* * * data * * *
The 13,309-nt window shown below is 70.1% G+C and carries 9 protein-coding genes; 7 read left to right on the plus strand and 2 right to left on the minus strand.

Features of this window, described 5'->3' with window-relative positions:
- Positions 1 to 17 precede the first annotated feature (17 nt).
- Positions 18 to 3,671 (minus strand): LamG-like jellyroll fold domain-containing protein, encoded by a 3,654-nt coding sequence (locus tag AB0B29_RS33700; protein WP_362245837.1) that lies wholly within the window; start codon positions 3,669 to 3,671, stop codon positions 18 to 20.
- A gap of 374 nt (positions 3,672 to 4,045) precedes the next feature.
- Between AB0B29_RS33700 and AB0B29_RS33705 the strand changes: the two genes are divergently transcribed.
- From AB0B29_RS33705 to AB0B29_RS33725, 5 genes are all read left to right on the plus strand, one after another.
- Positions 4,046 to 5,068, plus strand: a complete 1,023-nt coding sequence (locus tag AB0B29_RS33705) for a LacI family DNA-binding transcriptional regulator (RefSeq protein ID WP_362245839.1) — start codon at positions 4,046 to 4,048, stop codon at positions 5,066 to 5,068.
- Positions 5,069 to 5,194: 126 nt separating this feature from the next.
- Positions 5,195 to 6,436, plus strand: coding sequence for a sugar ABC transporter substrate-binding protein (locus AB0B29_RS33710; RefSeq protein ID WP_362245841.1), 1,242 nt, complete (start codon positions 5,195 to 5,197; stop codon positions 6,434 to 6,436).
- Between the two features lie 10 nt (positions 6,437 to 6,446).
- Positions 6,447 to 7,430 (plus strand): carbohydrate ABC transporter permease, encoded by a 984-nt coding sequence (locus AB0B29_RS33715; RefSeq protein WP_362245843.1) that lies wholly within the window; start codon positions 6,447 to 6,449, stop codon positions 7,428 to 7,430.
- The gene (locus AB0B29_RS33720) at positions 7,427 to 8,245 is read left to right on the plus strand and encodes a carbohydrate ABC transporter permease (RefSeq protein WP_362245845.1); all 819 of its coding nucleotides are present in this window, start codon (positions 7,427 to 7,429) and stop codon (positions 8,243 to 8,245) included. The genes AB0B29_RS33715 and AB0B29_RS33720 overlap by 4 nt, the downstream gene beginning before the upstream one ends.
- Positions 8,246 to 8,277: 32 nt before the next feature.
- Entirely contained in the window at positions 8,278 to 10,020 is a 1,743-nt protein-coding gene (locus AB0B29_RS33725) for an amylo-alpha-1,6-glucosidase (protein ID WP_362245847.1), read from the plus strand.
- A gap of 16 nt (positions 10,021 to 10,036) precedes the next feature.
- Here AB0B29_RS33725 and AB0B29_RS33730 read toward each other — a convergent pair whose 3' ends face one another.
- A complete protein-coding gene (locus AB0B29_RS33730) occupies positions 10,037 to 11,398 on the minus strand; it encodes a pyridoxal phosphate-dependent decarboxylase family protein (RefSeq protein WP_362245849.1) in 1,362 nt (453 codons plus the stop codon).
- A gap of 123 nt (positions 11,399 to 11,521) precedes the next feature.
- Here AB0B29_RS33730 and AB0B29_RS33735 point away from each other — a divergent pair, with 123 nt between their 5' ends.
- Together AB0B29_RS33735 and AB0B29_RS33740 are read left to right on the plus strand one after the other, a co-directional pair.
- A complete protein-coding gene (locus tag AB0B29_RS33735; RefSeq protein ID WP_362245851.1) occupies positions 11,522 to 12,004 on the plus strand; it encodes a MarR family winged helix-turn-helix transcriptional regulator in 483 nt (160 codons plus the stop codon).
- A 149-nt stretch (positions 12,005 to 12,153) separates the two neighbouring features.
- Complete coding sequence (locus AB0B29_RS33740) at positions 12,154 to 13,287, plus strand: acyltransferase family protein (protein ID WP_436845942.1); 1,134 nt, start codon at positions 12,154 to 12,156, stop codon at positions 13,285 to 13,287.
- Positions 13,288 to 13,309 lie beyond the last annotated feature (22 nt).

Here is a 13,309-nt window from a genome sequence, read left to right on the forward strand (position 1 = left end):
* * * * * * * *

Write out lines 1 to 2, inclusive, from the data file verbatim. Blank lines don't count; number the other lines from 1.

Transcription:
The 13,309-nt window shown below is 70.1% G+C and carries 9 protein-coding genes; 7 read left to right on the plus strand and 2 right to left on the minus strand.

Features of this window, described 5'->3' with window-relative positions: